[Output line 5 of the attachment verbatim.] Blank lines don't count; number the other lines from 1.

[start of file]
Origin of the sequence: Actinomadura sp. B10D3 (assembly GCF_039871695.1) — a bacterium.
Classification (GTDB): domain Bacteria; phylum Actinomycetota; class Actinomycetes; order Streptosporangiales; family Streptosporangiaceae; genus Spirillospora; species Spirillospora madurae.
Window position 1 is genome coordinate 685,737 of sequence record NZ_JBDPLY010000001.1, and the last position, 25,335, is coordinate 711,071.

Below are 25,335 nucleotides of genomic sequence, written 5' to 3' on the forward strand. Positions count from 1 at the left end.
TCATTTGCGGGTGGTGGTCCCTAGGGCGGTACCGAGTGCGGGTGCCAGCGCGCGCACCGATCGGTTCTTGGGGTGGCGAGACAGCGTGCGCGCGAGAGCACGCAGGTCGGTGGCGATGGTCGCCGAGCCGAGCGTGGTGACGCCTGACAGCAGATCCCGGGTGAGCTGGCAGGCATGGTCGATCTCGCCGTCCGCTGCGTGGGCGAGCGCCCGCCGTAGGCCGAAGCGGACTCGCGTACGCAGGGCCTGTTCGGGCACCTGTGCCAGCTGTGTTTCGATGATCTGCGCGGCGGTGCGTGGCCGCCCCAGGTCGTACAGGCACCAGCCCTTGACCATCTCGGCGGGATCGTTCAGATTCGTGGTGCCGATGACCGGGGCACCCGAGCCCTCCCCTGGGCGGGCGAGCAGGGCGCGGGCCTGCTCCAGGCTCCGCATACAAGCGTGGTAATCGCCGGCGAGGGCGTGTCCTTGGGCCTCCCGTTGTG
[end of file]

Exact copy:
TCATTTGCGGGTGGTGGTCCCTAGGGCGGTACCGAGTGCGGGTGCCAGCGCGCGCACCGATCGGTTCTTGGGGTGGCGAGACAGCGTGCGCGCGAGAGCACGCAGGTCGGTGGCGATGGTCGCCGAGCCGAGCGTGGTGACGCCTGACAGCAGATCCCGGGTGAGCTGGCAGGCATGGTCGATCTCGCCGTCCGCTGCGTGGGCGAGCGCCCGCCGTAGGCCGAAGCGGACTCGCGTACGCAGGGCCTGTTCGGGCACCTGTGCCAGCTGTGTTTCGATGATCTGCGCGGCGGTGCGTGGCCGCCCCAGGTCGTACAGGCACCAGCCCTTGACCATCTCGGCGGGATCGTTCAGATTCGTGGTGCCGATGACCGGGGCACCCGAGCCCTCCCCTGGGCGGGCGAGCAGGGCGCGGGCCTGCTCCAGGCTCCGCATACAAGCGTGGTAATCGCCGGCGAGGGCGTGTCCTTGGGCCTCCCGTTGTG